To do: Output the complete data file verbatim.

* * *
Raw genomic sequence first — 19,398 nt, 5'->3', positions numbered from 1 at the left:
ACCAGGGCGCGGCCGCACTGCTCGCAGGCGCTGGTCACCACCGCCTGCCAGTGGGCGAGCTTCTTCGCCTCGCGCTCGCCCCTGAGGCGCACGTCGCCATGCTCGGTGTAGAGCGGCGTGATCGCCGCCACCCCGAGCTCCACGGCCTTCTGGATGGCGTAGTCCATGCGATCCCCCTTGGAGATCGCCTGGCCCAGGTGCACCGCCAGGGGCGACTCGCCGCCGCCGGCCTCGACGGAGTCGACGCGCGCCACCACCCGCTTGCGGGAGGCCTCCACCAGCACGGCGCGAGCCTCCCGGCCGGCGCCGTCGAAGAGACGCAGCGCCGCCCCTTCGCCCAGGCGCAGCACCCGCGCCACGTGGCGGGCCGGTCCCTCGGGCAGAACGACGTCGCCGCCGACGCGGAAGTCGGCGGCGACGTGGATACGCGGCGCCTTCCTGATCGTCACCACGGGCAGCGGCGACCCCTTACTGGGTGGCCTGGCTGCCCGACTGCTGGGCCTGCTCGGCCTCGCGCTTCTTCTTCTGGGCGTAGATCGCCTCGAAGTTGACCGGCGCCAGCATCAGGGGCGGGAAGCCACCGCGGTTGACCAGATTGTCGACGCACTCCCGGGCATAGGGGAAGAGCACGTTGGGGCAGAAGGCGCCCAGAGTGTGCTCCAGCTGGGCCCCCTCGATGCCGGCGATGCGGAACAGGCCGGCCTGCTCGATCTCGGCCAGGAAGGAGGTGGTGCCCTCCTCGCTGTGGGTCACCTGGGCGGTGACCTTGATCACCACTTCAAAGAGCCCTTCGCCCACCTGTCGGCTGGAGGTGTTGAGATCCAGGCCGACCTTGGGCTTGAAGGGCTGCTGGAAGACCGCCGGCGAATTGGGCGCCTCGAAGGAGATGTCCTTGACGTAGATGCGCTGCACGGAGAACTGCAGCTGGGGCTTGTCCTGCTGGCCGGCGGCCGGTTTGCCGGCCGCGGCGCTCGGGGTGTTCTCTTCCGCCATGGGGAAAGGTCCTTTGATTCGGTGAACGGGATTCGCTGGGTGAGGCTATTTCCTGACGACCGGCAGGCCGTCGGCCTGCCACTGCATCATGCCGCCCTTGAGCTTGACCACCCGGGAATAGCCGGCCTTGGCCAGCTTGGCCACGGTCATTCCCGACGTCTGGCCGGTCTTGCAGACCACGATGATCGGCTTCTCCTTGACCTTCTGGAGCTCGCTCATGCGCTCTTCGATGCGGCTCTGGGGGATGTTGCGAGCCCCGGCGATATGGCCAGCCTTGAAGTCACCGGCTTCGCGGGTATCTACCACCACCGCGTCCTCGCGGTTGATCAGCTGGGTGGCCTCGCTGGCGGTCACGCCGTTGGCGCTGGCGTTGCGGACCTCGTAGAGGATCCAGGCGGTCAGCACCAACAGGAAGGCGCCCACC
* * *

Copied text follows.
Raw genomic sequence first — 19,398 nt, 5'->3', positions numbered from 1 at the left:
ACCAGGGCGCGGCCGCACTGCTCGCAGGCGCTGGTCACCACCGCCTGCCAGTGGGCGAGCTTCTTCGCCTCGCGCTCGCCCCTGAGGCGCACGTCGCCATGCTCGGTGTAGAGCGGCGTGATCGCCGCCACCCCGAGCTCCACGGCCTTCTGGATGGCGTAGTCCATGCGATCCCCCTTGGAGATCGCCTGGCCCAGGTGCACCGCCAGGGGCGACTCGCCGCCGCCGGCCTCGACGGAGTCGACGCGCGCCACCACCCGCTTGCGGGAGGCCTCCACCAGCACGGCGCGAGCCTCCCGGCCGGCGCCGTCGAAGAGACGCAGCGCCGCCCCTTCGCCCAGGCGCAGCACCCGCGCCACGTGGCGGGCCGGTCCCTCGGGCAGAACGACGTCGCCGCCGACGCGGAAGTCGGCGGCGACGTGGATACGCGGCGCCTTCCTGATCGTCACCACGGGCAGCGGCGACCCCTTACTGGGTGGCCTGGCTGCCCGACTGCTGGGCCTGCTCGGCCTCGCGCTTCTTCTTCTGGGCGTAGATCGCCTCGAAGTTGACCGGCGCCAGCATCAGGGGCGGGAAGCCACCGCGGTTGACCAGATTGTCGACGCACTCCCGGGCATAGGGGAAGAGCACGTTGGGGCAGAAGGCGCCCAGAGTGTGCTCCAGCTGGGCCCCCTCGATGCCGGCGATGCGGAACAGGCCGGCCTGCTCGATCTCGGCCAGGAAGGAGGTGGTGCCCTCCTCGCTGTGGGTCACCTGGGCGGTGACCTTGATCACCACTTCAAAGAGCCCTTCGCCCACCTGTCGGCTGGAGGTGTTGAGATCCAGGCCGACCTTGGGCTTGAAGGGCTGCTGGAAGACCGCCGGCGAATTGGGCGCCTCGAAGGAGATGTCCTTGACGTAGATGCGCTGCACGGAGAACTGCAGCTGGGGCTTGTCCTGCTGGCCGGCGGCCGGTTTGCCGGCCGCGGCGCTCGGGGTGTTCTCTTCCGCCATGGGGAAAGGTCCTTTGATTCGGTGAACGGGATTCGCTGGGTGAGGCTATTTCCTGACGACCGGCAGGCCGTCGGCCTGCCACTGCATCATGCCGCCCTTGAGCTTGACCACCCGGGAATAGCCGGCCTTGGCCAGCTTGGCCACGGTCATTCCCGACGTCTGGCCGGTCTTGCAGACCACGATGATCGGCTTCTCCTTGACCTTCTGGAGCTCGCTCATGCGCTCTTCGATGCGGCTCTGGGGGATGTTGCGAGCCCCGGCGATATGGCCAGCCTTGAAGTCACCGGCTTCGCGGGTATCTACCACCACCGCGTCCTCGCGGTTGATCAGCTGGGTGGCCTCGCTGGCGGTCACGCCGTTGGCGCTGGCGTTGCGGACCTCGTAGAGGATCCAGGCGGTCAGCACCAACAGGAAGGCGCCCACC